Thursday, April 12, 2012

Refining the Wrecking Ball

Previously, I discussed the pendulum effect that comes about when turning the torso by opening and closing the hips. Since becoming aware of this effect, I've continued to recognize it in more places - most notably in circle palms, single whip, brush knee, and divert & draw - and I've been working to refine my use of it.

First, I'd like to clarify that I called this the 'wrecking ball' not because it's so devastating but rather because I had to completely relax my ab muscles in order to relax my hips enough so that they would open/close easily, without torquing my knees. And with my abs completely relaxed, my belly looks more like a wrecking ball then a pendulum.

Second, in subsequent discussions with Mike and Keith, both note that as the pendulum swings towards an extreme - i.e. a leg - you need to sink that leg down towards the center to absorb the energy/weight shift. If you don't, your weight floats upward and you are easily uprooted. Metaphorically speaking, while it's good fun, it's not really a good idea to go swinging from vine to vine ala Tarzan.

Thinking on this issue has led me to refine this move such that, as I turn from one leg towards the other, the leg I'm turning towards relaxes the hamstring muscle and sinks down into the center of my foot while the leg I'm turning away from lengthens to keep the center that foot connected to the ground. In both cases, of course, I have to focus on keeping the knees properly aligned and on keeping my hips at a level height. Even though I try to keep the leg movements subtle, it does involve more muscle movement - i.e. shortening/lengthening the hamstrings/quads - which makes the overall form more challenging and my legs are pretty sore these days.

On a final note - sometimes, when I'm working on this refinement, I find myself falling back to my original approach of trying to force the torso around with my legs and I get myself confused. When this happens, I find it best to start back with relaxing everything and just opening/closing the hip and then slowly adding on the sinking/extending (absorb/project).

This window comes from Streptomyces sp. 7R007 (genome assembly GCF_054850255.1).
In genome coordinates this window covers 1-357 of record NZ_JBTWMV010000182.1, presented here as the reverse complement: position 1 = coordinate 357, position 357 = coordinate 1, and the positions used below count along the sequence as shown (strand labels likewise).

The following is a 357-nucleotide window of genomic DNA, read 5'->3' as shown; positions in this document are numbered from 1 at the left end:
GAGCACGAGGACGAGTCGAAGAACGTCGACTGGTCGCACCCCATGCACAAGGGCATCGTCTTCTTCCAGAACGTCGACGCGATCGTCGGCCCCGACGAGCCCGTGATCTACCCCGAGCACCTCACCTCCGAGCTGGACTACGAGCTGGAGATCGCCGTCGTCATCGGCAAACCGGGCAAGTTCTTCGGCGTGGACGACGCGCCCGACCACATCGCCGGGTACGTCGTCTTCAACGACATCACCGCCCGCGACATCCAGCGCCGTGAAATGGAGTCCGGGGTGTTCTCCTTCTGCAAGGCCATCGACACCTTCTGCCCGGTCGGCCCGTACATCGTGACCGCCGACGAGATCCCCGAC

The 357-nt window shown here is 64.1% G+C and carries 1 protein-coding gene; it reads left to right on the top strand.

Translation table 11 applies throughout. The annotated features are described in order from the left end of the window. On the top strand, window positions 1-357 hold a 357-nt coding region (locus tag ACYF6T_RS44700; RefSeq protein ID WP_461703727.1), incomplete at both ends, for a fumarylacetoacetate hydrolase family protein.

Anniversary - 4 Years

Today marks 4 years since I took my first Taiji class. It's been a great time so far and I'd like to thank my instructors - Alex, Master Chen, Mike, Keith, and Walter - as well as my fellow students - Anna, Lincoln, Chao-Hsin, Daniel, Matt, Ken, Stefan, and Ed - for all of the help along the way.

Monday, April 2, 2012

What the Tuck

One of the primary tenets of both Taiji and ILC is that you need to keep your center of gravity (i.e. the dantian) on the line that connects the centers of your feet (i.e. the bubbling well) - doing this keeps your weight in the center of your feet and keeps you balanced. As you shift your weight from one foot to the other, the dantian moves along that line and, at the extremes, your weight is on one foot with the dantian over the bubbling well.

The issue of the tuck comes up as you sink down or rise up. This issue showed up once again in my last ILC class as we were going over one of the basic exercises - absorb/project. In this exercise, you stand in either the Horse stance or the Archer stance and, without shifting your weight, sink down (absorb) and then rise up (project).

Without getting too detailed, you absorb by relaxing the yin muscles - the back of the legs (i.e. hamstrings) and the front of the torso - which causes you to sink down. As you sink down you need to keep your body aligned such that your dantian is still on the line between the centers of your feet and this is where problems come up. It's easy to keep your weight in the center of your feet while letting your hips move backwards so that your butt is sticking out, in which case your dantian is no where near between the centers of your feet.

To keep the proper alignment, you need to tuck the tailbone, which simply means relaxing your lower back and allowing the hips to roll under the torso and is often described as the same move as 'sitting on a tall bench'. When I sit on a tall bench, I can feel the effect but it's been difficult for me to actually do this while absorbing in the Archer stance. Over time, I've come to realize that I've been trying to push my tailbone into place with my glutes, which actually tightens up the lower back and prevents me from doing the move properly. I've further realized that instead of pushing from behind I needed to pull from the front, essentially drawing my crotch upwards using my ab muscles, and that's done the trick. In ILC terms, I was trying to use the yang muscles (glutes) in a move that's based on the yin muscles (abs).

I still need to figure out when my dantian is actually on the center line, which requires a level of awareness that I don't have but it feels like it's a step in the right direction.